What are the most affordable brick-and-mortar and online engineering schools?
While affordability is important, be aware that financial aid and scholarships for academic performance may also figure into the total cost of your education. It is understandable that you might consider a school that is weaker academically yet more affordable, but be sure to explore your options.
U.S. News & World Report ranks the Massachusetts Institute of Technology as the top engineering school in the country, and also ranks it as the number 5 best educational value. At MIT, 62.6% of students receive need-based grants and the average discount from total cost is 66%. Stanford, which is ranked second best, is also ranked number 4 for best value with a 70% average discount from total cost.
If these options are not for you, hundreds of on-campus and online engineering schools offer graduate and undergraduate degree programs for under $20,000 per year.
You can look at smaller, nonprofit community colleges or state universities for greater affordability. Brigham Young University has programs on 2 campuses that are ranked among the most affordable in the country at approximately $5,000 per year. Additionally, programs such as Northwestern Polytechnic University and Youngstown State University fall in the $10,000 range.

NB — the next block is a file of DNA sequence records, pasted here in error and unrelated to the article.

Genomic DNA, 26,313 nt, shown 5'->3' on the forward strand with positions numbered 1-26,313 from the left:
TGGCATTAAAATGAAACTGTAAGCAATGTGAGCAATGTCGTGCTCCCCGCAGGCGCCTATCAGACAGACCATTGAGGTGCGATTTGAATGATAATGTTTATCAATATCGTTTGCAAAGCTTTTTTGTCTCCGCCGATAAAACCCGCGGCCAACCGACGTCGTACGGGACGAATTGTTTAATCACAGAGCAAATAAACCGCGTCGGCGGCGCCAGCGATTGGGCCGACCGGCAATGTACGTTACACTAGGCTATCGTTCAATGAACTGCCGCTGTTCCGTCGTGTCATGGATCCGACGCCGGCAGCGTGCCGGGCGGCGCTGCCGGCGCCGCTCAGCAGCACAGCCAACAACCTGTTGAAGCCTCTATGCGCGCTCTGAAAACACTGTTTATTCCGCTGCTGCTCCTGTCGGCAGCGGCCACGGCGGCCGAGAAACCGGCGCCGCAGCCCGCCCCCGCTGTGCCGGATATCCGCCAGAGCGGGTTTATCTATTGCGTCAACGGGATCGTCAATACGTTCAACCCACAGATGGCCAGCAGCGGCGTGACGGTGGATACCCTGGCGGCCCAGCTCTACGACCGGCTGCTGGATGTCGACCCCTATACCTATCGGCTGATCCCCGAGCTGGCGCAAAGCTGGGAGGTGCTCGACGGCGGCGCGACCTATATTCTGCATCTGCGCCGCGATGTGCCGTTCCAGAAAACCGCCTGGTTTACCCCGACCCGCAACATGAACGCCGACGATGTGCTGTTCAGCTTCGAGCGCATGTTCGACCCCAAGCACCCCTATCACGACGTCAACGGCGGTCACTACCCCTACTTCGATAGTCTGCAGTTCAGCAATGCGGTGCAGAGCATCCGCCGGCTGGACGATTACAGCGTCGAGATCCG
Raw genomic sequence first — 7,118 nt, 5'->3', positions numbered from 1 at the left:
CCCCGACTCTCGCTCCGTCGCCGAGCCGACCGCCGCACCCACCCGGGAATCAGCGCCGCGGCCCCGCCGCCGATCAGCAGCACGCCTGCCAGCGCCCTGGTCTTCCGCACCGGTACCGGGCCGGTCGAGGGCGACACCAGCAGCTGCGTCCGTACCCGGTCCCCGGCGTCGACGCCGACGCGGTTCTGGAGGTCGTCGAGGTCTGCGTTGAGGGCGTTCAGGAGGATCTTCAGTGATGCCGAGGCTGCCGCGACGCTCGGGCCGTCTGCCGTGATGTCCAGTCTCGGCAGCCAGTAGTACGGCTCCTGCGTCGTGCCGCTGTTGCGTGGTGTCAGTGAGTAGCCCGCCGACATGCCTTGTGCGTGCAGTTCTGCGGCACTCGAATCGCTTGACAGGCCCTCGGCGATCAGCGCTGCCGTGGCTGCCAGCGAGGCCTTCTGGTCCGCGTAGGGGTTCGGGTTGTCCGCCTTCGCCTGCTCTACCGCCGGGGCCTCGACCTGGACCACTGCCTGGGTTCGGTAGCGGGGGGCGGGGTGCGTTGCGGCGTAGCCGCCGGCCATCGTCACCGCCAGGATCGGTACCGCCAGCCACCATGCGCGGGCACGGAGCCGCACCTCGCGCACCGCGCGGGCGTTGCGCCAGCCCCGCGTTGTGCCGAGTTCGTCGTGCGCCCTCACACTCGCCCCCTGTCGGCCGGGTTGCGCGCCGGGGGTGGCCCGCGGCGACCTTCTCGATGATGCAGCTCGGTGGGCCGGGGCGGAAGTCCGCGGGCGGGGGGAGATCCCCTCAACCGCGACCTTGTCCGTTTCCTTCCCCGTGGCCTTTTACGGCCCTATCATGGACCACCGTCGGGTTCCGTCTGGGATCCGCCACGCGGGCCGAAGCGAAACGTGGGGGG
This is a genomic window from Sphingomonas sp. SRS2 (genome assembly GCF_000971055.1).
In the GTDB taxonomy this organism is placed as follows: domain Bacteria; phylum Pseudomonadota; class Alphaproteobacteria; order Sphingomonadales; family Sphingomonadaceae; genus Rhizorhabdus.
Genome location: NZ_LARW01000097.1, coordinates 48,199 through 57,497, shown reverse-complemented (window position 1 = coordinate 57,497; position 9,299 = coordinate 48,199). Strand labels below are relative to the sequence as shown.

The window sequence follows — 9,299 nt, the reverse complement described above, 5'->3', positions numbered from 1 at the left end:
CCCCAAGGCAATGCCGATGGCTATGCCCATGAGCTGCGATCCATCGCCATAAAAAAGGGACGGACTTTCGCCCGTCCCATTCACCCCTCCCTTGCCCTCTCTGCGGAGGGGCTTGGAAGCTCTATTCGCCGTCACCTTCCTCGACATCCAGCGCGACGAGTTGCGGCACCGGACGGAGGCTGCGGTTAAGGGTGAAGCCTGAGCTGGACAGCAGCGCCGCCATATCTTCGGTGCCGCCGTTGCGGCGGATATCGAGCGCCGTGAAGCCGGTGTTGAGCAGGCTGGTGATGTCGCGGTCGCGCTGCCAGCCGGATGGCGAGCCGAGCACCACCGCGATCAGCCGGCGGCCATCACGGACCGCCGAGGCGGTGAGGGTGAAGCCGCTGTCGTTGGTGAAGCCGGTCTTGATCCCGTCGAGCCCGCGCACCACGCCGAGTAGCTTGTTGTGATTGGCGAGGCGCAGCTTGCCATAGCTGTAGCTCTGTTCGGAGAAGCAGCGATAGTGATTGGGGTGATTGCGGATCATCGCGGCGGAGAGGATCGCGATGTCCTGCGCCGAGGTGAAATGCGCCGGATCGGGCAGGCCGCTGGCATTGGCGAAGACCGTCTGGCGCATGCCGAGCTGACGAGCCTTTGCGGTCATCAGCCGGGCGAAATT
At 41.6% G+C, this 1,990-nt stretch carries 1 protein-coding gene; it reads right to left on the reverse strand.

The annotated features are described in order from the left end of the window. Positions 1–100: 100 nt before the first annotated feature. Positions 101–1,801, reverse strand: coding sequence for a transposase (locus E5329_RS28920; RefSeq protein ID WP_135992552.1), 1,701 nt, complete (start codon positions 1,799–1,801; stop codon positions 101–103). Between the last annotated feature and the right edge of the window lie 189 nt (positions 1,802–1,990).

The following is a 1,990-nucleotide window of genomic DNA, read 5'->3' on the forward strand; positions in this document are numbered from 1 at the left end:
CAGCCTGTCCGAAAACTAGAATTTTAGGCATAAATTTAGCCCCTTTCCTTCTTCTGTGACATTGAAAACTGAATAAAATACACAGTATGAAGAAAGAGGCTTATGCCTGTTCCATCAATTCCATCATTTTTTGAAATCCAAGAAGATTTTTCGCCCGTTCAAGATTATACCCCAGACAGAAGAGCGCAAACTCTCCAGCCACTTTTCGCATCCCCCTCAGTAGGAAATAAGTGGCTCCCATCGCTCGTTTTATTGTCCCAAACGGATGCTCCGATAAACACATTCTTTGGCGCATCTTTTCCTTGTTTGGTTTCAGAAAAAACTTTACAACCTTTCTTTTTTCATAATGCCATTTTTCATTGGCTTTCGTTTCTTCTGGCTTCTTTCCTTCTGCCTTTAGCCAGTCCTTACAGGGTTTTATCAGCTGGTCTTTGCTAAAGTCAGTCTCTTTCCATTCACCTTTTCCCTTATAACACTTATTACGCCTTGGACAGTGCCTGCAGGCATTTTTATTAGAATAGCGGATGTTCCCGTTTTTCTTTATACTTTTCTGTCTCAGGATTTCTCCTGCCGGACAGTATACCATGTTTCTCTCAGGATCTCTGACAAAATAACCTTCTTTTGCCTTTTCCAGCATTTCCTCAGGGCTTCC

Other schools like CUNY City College and Cleveland State University offer masters degrees in the $15,000 range. Over 200 programs are offered with full or hybrid online programs in the $10,000 to $35,000 range.
How can I connect with other on-campus or online students who are also studying at my school for engineering?
There are many campus activities that allow you to network with students at your engineering school online, on campus and even nationwide. A good first step is to check your school clubs and organizations to see what groups have already been established.